As always, if you want to know the future, follow the money.
The money today says that EVs (electric vehicles) are on track to reach price parity with internal-combustion engine cars by 2024, less than two year away. That’s according to the research firm Wood Mackenzie.
“The projected price of battery packs keeps dropping,” says Wood Mackenzie in Green Car Reports. Battery packs will drop below $100 per kilowatt-hour by 2024—one year earlier than expected. And that’s the point, add Green Car Reports, when EVs should be as affordable as your typical Honda Accord with a tidy four-banger and a bunch of other mainstream cars.
Not surprisingly, Wood Mackenzie suggests that EV sales could account of what in a normal year is about 40-45 per cent of the global new car market – annual unit sales of 45 million by 2040, at which point the world could see a total of 323 million EVs on the road.
Wood Mackenzie is just one of a horde of forecasters looking ahead to what might be a world in which EVs become everyday and thoroughly mainstream transportation. But as with all forecasters, these are just projections – or best guesses. Wood Mackenzie isn’t betting its own money on EVs, but instead selling its insights to help car companies, investors, governments and others make plans and place wagers.
Ah, but as The New York Times points out, an emerging bubble of investors is putting big, big money into EVs – and we’re not talking only about Tesla shareholders. Let’s do a little bit of following some very big money.
Meet Steve Burns. His company, Lordstown Motors, is one of several emerging EV companies that is racing to market with niche models that have attracted investor attention. Lordstown is rushing to built and deliver an electric work pickup, a fleet model aimed at utility and construction companies, perhaps governments and others fleet operators.
According to The Times, Lordstown’s order bank is up to 27,000 and growing. The goal is to beat Tesla to the market with a commercially viable EV pickup.
Then there is Nikola, which when commercial production begins plans to build heavy trucks powered by electricity and hydrogen fuel cells. Fisker is yet another emerging EV maker with a business plan to make a plunge in a growing market for “green” vehicles – a market which will be given a massive boost if Democratic nominee Joe Biden wins the presidency in November, sending “clean coal” Donald Trump and his anti-environment policies to the sidelines.
What makes these three EV makers and others so very interesting and promising, notes The Times, is that they all have the funds to make their plans reality. They have the money and gobs of it.
Fisker has merged with an acquisition company backed by Apollo Global Management, the private equity firm. Lordstown, which has a plant and machinery from General Motors (also a small investor), has merged with what’s called a special-purpose acquisition company or SPAC. That has put hundreds of millions into the Lordstown kitty, along with a public listing on Nasdaq, making the company accessible for a broad swath of investors interested in putting money into a green future.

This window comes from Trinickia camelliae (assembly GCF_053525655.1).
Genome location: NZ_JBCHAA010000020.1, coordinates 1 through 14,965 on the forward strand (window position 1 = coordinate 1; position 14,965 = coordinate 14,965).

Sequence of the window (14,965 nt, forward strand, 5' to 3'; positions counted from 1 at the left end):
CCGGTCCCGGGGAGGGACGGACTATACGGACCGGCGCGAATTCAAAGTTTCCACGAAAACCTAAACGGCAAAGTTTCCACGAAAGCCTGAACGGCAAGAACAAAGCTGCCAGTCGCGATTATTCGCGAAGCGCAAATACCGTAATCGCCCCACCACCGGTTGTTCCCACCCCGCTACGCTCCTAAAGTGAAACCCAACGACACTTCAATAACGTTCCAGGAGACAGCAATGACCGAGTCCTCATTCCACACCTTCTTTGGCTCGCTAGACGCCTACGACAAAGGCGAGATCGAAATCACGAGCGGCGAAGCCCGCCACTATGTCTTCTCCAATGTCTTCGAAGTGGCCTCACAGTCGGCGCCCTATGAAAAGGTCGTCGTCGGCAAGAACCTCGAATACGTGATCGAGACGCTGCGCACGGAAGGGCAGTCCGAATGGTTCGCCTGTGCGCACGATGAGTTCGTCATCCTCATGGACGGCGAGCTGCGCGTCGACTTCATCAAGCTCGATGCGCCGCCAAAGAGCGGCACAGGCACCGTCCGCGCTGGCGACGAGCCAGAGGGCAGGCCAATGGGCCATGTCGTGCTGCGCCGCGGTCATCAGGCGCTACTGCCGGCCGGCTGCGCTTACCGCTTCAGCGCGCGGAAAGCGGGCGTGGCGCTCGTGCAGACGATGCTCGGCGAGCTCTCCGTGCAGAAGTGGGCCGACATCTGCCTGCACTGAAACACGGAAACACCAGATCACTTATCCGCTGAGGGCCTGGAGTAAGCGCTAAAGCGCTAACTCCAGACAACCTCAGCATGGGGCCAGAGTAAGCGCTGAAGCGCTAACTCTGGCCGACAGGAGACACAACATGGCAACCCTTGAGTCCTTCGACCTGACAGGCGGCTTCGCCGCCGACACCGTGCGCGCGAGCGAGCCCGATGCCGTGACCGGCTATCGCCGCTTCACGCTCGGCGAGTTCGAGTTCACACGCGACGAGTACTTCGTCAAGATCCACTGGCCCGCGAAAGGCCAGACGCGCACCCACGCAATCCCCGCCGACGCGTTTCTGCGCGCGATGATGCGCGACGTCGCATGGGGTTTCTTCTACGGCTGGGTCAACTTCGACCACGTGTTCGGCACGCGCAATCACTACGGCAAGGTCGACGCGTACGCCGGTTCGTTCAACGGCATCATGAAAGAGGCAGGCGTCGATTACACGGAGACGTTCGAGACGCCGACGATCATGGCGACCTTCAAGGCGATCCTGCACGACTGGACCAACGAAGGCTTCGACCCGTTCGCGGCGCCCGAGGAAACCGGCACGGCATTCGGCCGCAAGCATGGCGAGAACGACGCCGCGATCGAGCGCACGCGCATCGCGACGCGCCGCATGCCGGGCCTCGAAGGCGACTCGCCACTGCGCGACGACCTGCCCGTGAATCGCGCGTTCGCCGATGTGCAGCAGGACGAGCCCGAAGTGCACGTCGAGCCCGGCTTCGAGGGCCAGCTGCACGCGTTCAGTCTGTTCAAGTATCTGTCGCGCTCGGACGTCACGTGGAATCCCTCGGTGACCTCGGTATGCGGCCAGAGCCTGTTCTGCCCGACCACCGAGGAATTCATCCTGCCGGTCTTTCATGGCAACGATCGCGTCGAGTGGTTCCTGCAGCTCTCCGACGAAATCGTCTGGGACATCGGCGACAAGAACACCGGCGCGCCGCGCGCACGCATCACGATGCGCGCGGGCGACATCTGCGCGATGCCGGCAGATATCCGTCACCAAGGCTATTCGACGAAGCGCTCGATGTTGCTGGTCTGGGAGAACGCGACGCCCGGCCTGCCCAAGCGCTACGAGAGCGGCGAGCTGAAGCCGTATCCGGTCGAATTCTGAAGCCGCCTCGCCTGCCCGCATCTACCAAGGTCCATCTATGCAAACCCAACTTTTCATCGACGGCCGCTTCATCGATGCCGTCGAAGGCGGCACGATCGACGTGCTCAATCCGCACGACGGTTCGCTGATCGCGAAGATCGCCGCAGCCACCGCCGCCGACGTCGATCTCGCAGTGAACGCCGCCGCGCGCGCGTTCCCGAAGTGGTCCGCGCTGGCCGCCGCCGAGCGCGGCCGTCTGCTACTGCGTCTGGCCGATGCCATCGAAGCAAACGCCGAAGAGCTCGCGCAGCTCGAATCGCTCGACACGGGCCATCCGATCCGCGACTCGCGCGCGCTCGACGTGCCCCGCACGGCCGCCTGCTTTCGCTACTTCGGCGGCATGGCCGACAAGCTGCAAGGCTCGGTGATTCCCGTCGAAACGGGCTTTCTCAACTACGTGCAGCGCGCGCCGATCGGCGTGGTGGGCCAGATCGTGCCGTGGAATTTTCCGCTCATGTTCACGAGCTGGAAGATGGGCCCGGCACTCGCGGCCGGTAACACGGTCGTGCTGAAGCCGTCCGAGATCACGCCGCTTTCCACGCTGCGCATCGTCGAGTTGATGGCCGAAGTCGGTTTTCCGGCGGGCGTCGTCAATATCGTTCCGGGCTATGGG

Or as Burns put it to The Times, into the “race to be the first with electric trucks.”
I won’t dig into the arcana of SPECS, other than to describe them as shells with lots of money looking to invest in emerging companies in the form of a partnership or acquisition that works for both parties – the investors get a chunk of a potential game-changer of a company, and the cash-starved start-up gets funding and the backing of rich partners with access to even more money.
As The Times notes, “investors behind SPACs have become particularly enamored with electric vehicle businesses amid rising expectation that such cars and trucks will soon begin displacing vehicles powered by fossil fuels” If Wood Mackenzie is correct, it’s a market that could be part of a global EV surge reaching 45 million units annually in less than two decades.
Today, Lordstown Motors is valued at US$1.6 billion, with plans to start producing pickups next year, notes The Times. This would not have been possible without having raised hundreds of millions in private investment for the public company. Along with GM, other investors include Fidelity, BlackRock and Wellington Management. These investors are hoping that Wood Mackenzie is correct – that the market for EVs will grow from about 2% now to 40-50 per cent by 2040.
The expectation is that Lordstown’s pickup, the Endurance, with its four electric motors (one powering each wheel) will be at the vanguard of a sea change in the global auto industry – a transformative shift to EVs driven by consumer demand with the regulatory blessing of governments from China to the entire European Union. And even the United States, if Biden is elected and puts into motion his US$2 trillion “green” plan.
The truth is, a huge pile of money, one growing by the day, is betting on the future of green transportation. That’s a fact, not a projection from a research company or a think tank, nor is it a political promise.